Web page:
The 32 bit architecture allows you to process your instructions faster at double the speed of an 8-bit AVR. While the AVR must process data in 8-bit, the 32-bit architecture allows the SAMD21G to process data in one large chunk.


    Memory Map:



    USB Controller


    Like the ATmega32U4 used on the Leonardo, ATSAMD21 comes with an integrated USB controller, allowing it to be used as either a USB device or host. In device mode it configures itself as a USB CDC (communication device class) so that your computer talks to it as if it were a serial port. This allows the SAMD21 to emulate a mouse, keyboard, or controller, and also work as a mass flash storage.  If used as a USB host it can connect to keyboard or mouse, as well as, save data to a USB flash drive.  However, to act as a host requires extra power supply.


    Real-Time Clock


    The SAMD21 has a separate real time clock (RTC), powered by an on board 32.78 crystal, that runs at a full 48 MHz.  Also, almost every pin is tied to timer-counter, giving you a lot more PWM-capable I/O pins so you'll have plenty of options for dimming lights or controlling motors.


    Reference links:




    Github links:


    Arduino Core for SAMD21 CPU:


    The RTC library enables an Arduino Zero or MKR1000 board to take control of the internal RTC:


    The Audio library enables an Arduino Zero or MKR1000 board to play back .wav files from a storage device like an SD card:


    Arduino Command Line Interface:




    I plugged the board to my PC / MAC but I cannot see the serial port listed on the IDE, I cannot upload sketch to the board!


    • The first thing to try is manually put the CPU into bootloader mode, this is accomplished by pressing quickly twice the reset button (you need a pencil to actually push the button). Another try is to change the USB cable: some micro-USB cables are "power only", you'll see the board powered but no data connection to the PC.


    I plugged the board, I can see the serial port but I cannot upload sketch:


    • If still on, remove the conductive foam that protects the pins.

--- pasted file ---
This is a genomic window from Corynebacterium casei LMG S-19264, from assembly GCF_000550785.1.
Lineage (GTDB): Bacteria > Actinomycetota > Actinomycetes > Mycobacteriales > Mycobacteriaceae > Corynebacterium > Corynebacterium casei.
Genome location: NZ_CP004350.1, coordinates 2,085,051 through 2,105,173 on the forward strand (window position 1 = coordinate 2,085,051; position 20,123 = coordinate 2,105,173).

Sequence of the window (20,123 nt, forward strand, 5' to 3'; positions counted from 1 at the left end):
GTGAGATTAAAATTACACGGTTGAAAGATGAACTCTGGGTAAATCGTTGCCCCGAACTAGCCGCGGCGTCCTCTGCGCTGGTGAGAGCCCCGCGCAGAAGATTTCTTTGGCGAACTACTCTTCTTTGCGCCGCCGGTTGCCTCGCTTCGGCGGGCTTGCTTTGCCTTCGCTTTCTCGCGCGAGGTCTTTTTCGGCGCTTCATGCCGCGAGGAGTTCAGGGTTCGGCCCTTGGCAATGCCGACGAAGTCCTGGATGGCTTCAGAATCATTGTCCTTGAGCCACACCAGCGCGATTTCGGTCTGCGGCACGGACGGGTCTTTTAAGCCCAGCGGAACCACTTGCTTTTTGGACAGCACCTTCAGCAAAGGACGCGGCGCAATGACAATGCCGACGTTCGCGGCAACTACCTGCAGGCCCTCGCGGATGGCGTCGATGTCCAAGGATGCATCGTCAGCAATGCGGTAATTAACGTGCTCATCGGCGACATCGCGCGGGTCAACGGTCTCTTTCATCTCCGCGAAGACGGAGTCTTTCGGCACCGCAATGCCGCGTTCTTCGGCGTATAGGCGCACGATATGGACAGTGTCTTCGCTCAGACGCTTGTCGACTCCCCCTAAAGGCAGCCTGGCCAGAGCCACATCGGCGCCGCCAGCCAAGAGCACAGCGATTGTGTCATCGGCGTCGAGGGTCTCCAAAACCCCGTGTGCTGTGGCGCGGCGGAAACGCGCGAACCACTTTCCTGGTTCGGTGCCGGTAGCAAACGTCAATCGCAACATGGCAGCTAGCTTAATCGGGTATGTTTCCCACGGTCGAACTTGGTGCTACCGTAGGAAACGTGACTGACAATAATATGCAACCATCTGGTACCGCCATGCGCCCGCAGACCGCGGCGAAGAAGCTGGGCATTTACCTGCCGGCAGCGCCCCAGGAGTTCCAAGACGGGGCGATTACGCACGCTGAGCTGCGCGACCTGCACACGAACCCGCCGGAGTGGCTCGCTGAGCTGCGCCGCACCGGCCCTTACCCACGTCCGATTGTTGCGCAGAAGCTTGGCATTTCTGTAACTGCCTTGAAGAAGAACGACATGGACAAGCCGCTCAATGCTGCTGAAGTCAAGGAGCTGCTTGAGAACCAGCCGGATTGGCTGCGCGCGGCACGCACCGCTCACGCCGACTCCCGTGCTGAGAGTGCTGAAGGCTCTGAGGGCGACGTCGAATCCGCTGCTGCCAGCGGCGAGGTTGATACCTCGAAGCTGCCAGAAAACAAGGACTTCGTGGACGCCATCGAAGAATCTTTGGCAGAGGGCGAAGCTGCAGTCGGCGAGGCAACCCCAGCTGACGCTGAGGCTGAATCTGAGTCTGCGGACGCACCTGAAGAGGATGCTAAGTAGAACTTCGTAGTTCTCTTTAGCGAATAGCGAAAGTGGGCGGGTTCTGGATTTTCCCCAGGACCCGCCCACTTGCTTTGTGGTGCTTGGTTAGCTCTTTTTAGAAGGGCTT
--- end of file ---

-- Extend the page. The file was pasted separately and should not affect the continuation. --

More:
What's the pin number of the onboard LED? Pin 13 seems to not work...


    • The LED is connected to a dedicated pin. Use the LED_BUILTIN constant instead of declaring the pin number.


    What does the CHRG LED blinking indicate?


    • Indicates that the board is charging the LiPo battery connected to the white JST connector. Please note that the charger use a constant current of 350mA, this means that you must use a LiPo battery with a minimum capacity of 700mAh otherwise you risk unpleasant side-effects like flames and/or explosions.


    After some time the Charge LED starts blinking even if no battery is attached to the JST connector


    • The CHARGE LED on the board is driven by the charger chip. This LED starts to blink at a frequency of about 2Hz (slow blink) if a defective or no battery is connected to the JST connector.


    I see that A0 is marked as DAC0. There is a DAC on that pin? is usable?


    • Yes, there is a DAC and it's usable, you can control the pin with analogWrite(..). Q:


    Which is the VIN range voltage value?


    • VIN Nominal voltage value is 5V, range is from 5V to 6V (6V is the Maximum)


    Which is the polarity of the battery?


    • Looking at the connector pins: Left = Positive, Right = GND Q:


    How can I use the on-board SD?


    • The on-board is connected to a dedicated SPI interface. The SD library deals with it, so you use the library as usual. Use SD.begin() without specify any pin number, the number will fallback to the right one.


    What Vin, 5V and VCC means?


    • Vin. This pin can be used to power the board with a regulated 5V source. If the power is fed through this pin, the USB power source is disconnected. This is the only way you can supply 5v (range is 5V to maximum 6V) to the board not using USB. This pin is an INPUT. 5V. This pin outputs 5V from the board when powered from the USB connector or from the VIN pin of the board. It is unregulated and the voltage is taken directly from the inputs. When powered from the battery it supplies around 3.7 V. As an OUTPUT, it should not be used as an input pin to power the board. VCC. This pin outputs 3.3V through the onboard voltage regulator. This voltage is the same regardless the power source used (USB, Vin and Battery).